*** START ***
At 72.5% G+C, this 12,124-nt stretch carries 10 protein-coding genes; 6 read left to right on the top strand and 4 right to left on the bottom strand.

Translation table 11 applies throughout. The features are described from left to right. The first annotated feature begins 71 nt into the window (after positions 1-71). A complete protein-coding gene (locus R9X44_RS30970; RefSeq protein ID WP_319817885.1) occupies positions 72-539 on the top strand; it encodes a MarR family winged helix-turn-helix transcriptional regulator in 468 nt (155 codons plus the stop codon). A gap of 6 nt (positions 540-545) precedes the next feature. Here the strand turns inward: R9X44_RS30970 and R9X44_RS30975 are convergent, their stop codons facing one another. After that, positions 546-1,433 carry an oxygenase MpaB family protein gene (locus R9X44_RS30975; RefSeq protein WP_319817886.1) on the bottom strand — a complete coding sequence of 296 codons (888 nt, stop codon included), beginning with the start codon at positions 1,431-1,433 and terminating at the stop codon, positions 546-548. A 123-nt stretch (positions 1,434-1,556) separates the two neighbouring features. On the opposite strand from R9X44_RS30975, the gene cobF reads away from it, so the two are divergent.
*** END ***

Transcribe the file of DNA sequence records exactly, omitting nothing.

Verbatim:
At 72.5% G+C, this 12,124-nt stretch carries 10 protein-coding genes; 6 read left to right on the top strand and 4 right to left on the bottom strand.

Translation table 11 applies throughout. The features are described from left to right. The first annotated feature begins 71 nt into the window (after positions 1-71). A complete protein-coding gene (locus R9X44_RS30970; RefSeq protein ID WP_319817885.1) occupies positions 72-539 on the top strand; it encodes a MarR family winged helix-turn-helix transcriptional regulator in 468 nt (155 codons plus the stop codon). A gap of 6 nt (positions 540-545) precedes the next feature. Here the strand turns inward: R9X44_RS30970 and R9X44_RS30975 are convergent, their stop codons facing one another. After that, positions 546-1,433 carry an oxygenase MpaB family protein gene (locus R9X44_RS30975; RefSeq protein WP_319817886.1) on the bottom strand — a complete coding sequence of 296 codons (888 nt, stop codon included), beginning with the start codon at positions 1,431-1,433 and terminating at the stop codon, positions 546-548. A 123-nt stretch (positions 1,434-1,556) separates the two neighbouring features. On the opposite strand from R9X44_RS30975, the gene cobF reads away from it, so the two are divergent.